Server Fault is a question and answer site for system and network administrators. Join them; it only takes a minute:

Sign up
Here's how it works:
  1. Anybody can ask a question
  2. Anybody can answer
  3. The best answers are voted up and rise to the top

I have installed the scsi-target-utils package on CentOS and I used it to perform a discovery. The discovery did give me an active session. I restarted the iscsi service but I do not see any new devices (fdisk -l). I see in /var/log/messages that my connection is operational now.

I'm not sure how to debug this further. Can someone direct me into fixing this?


iscsiadm -m discovery -t sendtargets -p


Just to verify it actually worked:

iscsiadm -m session


tcp: [1],1

restarting as the directions say to do:

service iscsi restart

output written to /var/log/message

Stopping iscsi: Sep 20 12:14:22 localhost kernel: connection1:0: detected conn error (1020)
                                                           [  OK  ]
Starting iscsi: Sep 20 12:14:22 localhost kernel: scsi1 : iSCSI Initiator over TCP/IP
Sep 20 12:14:22 localhost iscsid: Connection1:0 to [target:, portal:,3260] through [iface: default] is shutdown.
Sep 20 12:14:22 localhost iscsid: Could not set session2 priority. READ/WRITE throughout and latency could be affected.
                                                           [  OK  ]
[root@db iscsi]# Sep 20 12:14:23 localhost iscsid: Connection2:0 to [target:, portal:,3260] through [iface: default] is operational now

Ran a login command:

iscsiadm -m node -T -p -l

No errors, no logging occurred.

Next I compared the output from "fdisk -l|egrep dev" both with the iscsi session and without. There is no difference. I suppose I could just look in /etc/mtab. Any ideas on how I can get an iscsi device?

share|improve this question
I have seen this recently, too. Can you post the output of tgtadm --lld iscsi --op show --mode target and the part of /etc/tgt/targets.conf where you define your and targets LUN's? – wzzrd Sep 20 '12 at 19:07
up vote 2 down vote accepted

TwinStrata required my clinet's iqn number. This is located here:

less /etc/iscsi/initiatorname.iscsi

Once the server change was in place, I restarted the client iscsi service and I could see /dev/sda.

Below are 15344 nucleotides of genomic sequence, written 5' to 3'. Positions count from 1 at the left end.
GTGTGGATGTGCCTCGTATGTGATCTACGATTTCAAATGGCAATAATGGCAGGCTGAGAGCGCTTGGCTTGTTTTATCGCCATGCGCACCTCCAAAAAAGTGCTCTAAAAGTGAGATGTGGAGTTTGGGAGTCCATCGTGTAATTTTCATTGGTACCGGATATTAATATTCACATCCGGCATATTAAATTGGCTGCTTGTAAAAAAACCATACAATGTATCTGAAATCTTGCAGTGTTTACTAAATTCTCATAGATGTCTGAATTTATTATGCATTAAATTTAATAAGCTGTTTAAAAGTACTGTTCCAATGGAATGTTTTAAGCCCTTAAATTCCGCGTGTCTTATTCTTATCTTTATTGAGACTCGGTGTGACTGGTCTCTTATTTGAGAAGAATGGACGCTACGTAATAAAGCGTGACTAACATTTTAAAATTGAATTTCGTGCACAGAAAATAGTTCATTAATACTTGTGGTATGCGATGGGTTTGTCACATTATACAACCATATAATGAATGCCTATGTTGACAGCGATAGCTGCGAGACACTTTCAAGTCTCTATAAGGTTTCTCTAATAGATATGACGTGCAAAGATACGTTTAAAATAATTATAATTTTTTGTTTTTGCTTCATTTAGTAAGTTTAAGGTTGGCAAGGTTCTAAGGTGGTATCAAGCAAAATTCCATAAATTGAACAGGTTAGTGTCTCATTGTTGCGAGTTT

share|improve this answer
Be sure to mark your own answer as accepted! This helps the backend to know this question is resolved even if you answered it yourself. – Aaron Copley Sep 21 '12 at 16:05
I will .. you have to wait 24 hrs first. – jcalfee314 Sep 21 '12 at 19:33

I ran into a very similar situation and I appreciate the tips found here. In my case, I had changed the IQN in the /etc/iscsi/initiatorname.iscsi file and had restarted iscsi several times, nut still could not connect.

The answer for me was to restart iscsid (notice the "d"), specifically, I had to restart both iscsi and iscsid:

# service iscsi stop
# service iscsid stop
# service iscsid start
# service iscsi start
share|improve this answer

You need to login to the target after discovery.

iscsiadm -m node -T -p -l

See: Configure a system as an iSCSI initiator that persistently mounts an iSCSI target
How to use iSCSI Targets on Linux
How can I connect to iSCSI target from Linux console?

share|improve this answer
Sorry, tried that. The login command returns with no input and an exist value of 0. There is no device. No messages in the log. – jcalfee314 Sep 20 '12 at 20:39
I have edited the original post - thanks for pointing this out. – jcalfee314 Sep 20 '12 at 20:46
Was the login after restarting the iscsi service? If not, it sounds like it's not configured correctly on the target but I am not sure where to start with that. – Aaron Copley Sep 20 '12 at 21:14

I had this same issue and it turned out to be a target problem.

In my case (target was a NetApp) I had forgotten to map the initiator group to the LUN.

share|improve this answer

Your Answer


By posting your answer, you agree to the privacy policy and terms of service.

Not the answer you're looking for? Browse other questions tagged or ask your own question.